A Lesson on How to Write a Proposal: Getting a Handle on Fear and Procrastination

Procrastination is the thief of time. Nowhere is procrastination so evident as in the inability to start a job or task. Here are some thoughts on the fear and intimidation (leading to procrastination) some face in getting to work on an urgent business proposal, or sales letter.

I suspect we’ve all done this – sat with pen in hand or at the keyboard, staring at a blank page or screen, either totally intimated, or waiting for that magical first though to emerge. And nothing happens.

Here’s a way to start. Forget the computer. Instead, use pen and paper and play around with the topic. You can doodle it if you want, but you must get into action. I use a variant of mind mapping. I stick the topic in the middle of the page and attach speech bubbles with my ideas or thoughts. That’s it. It could be random, it could be organized. However, I’m not writing yet, I’m simply preparing. This removes the pressure of having to do it perfectly.

That’s one of the fears that stops us – we have to do it perfectly, first time. One, there isn’t such a thing as perfection. Two, the client may not care. What is important is the communication. Can you effectively communicate what you want to say? We don’t care if it’s a split infinitive, or a dangling participle, or whether the sentence begins with “and”. This is about communication. I’m not saying that you shouldn’t stick to rudiments of grammar and be accurate in your spelling and punctuation, but these conventions don’t always help. For example, Star Trek’s Captain James Kirk would have been penalized in English 101 for splitting the infinitive with to boldly go where no man has gone before. But does “to go boldly” have the same power? When you wonder if you’re saying it perfectly, paralysis sets in and you get nowhere.

That doodling or rather rough mind mapping that I do, helps give me content. You could simply write down a list of things on a sheet of paper, whatever you prefer. (There’s something about the physical act of writing down that makes a difference here. To me, thoughts become concrete actions. Psychologists probably have a better answer.) On the other hand, you could just random write. This is known as freewriting, where you don’t worry about how you say something. Just get down those key points. If you want to write in short spurts, do that, as long as you can see progress. Wherever possible I prefer to write conversationally, just as if I’m speaking to you. For me, it gets a point across more effectively. However, writing in the second and third person are more appropriate or required for sales letters and more formal RFPs.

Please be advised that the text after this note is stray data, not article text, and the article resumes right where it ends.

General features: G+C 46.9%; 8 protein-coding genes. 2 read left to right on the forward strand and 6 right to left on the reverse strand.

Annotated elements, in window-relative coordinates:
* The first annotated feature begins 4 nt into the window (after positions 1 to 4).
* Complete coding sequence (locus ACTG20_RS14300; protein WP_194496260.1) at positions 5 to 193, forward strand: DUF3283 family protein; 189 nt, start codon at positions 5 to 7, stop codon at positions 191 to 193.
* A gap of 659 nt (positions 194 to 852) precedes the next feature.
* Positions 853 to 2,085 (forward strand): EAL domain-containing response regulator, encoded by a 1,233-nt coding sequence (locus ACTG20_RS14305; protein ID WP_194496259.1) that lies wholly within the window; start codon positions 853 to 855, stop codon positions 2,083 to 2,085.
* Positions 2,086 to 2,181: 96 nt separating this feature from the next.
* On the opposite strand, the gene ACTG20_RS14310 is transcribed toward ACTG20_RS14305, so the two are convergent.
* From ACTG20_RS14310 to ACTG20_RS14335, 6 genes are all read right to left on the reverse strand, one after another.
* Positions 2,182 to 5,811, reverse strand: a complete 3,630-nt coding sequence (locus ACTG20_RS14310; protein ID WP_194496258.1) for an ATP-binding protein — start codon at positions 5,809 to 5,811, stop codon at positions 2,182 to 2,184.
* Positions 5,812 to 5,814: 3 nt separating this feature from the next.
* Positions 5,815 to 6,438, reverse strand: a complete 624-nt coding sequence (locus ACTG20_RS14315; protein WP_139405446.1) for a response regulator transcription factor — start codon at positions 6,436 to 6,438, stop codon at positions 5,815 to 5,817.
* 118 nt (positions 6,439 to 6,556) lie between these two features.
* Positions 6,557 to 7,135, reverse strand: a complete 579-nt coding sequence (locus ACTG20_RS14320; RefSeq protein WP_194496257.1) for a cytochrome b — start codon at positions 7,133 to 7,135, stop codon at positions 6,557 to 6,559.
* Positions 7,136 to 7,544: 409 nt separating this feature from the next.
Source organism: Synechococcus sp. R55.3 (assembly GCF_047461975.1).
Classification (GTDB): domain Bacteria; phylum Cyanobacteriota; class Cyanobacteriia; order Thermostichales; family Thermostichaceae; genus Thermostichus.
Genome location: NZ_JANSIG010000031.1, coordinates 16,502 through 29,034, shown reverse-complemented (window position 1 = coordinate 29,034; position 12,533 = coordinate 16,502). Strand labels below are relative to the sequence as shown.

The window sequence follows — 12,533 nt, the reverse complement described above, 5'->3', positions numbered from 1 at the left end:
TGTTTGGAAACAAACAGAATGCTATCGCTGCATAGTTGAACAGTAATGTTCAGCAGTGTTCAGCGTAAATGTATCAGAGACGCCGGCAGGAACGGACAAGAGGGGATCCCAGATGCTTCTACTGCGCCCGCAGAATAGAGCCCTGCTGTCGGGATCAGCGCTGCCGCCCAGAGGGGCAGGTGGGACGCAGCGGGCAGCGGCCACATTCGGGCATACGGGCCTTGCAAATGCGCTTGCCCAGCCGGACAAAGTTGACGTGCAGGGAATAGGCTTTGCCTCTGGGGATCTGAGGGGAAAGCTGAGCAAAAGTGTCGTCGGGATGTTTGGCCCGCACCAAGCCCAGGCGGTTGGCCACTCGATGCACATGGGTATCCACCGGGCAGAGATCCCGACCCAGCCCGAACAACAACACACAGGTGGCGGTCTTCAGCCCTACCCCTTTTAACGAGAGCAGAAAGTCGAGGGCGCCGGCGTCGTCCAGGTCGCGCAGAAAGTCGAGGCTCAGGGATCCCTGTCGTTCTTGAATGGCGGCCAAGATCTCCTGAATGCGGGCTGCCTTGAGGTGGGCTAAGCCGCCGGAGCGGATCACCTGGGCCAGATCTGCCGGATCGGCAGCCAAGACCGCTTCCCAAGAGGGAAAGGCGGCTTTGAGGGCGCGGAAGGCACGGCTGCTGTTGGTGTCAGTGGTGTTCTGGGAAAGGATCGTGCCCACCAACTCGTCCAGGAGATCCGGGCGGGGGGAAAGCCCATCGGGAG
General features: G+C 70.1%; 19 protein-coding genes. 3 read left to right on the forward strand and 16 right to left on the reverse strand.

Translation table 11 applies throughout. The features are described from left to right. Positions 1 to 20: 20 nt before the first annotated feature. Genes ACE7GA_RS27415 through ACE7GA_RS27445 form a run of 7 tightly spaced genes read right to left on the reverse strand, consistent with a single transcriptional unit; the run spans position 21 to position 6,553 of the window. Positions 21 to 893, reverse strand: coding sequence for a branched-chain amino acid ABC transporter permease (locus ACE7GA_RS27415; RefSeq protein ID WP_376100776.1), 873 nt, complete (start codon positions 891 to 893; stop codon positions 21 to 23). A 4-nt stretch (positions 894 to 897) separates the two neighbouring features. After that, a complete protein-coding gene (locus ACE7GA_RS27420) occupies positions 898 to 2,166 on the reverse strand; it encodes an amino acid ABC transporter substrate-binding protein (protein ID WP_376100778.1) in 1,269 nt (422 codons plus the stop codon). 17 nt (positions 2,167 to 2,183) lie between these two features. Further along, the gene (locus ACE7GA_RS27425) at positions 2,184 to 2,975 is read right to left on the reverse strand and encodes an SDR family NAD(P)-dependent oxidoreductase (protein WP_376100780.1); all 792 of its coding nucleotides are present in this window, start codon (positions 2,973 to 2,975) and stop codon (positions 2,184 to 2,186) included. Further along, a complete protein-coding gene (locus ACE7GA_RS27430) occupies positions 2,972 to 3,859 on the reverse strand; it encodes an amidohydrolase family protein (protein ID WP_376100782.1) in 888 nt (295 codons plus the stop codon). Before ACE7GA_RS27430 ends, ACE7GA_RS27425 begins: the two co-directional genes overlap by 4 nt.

What about the format, you may ask? I don’t know the format. Is there a format? Sure there is. You can go to Google, type in “proposal format” or “sales letter format” and you’ll get lots of answers. There’s no excuse there.

Getting into action is what works. I got great advice from a coach several years ago. She told me to buy one of those small digital timers. To get started on that business proposal, set the timer, turn it away from you so you can’t see it, and then focus on that mind mapping or list making until the timer goes off. I find it very effective to avoid procrastinating.

To briefly sum up, for those who are fearful or intimidated about getting started on that business proposal or sales letter, you must get into action. Try mind mapping or simply writing a list by hand. You are not aiming at perfection and therefore no longer at the mercy of your Grade 9 teacher. If you wrote a PhD thesis, forget it. The business client isn’t interested in wading through academic language. (Different story if you’re writing up an academic grant proposal.) Get yourself a digital timer and get moving. Or, as that well-known Nike ad goes, Just Do It! Procrastination is the thief of time.

Immobilienmakler Heidelberg

Makler Heidelberg

Source by Neil Sawers

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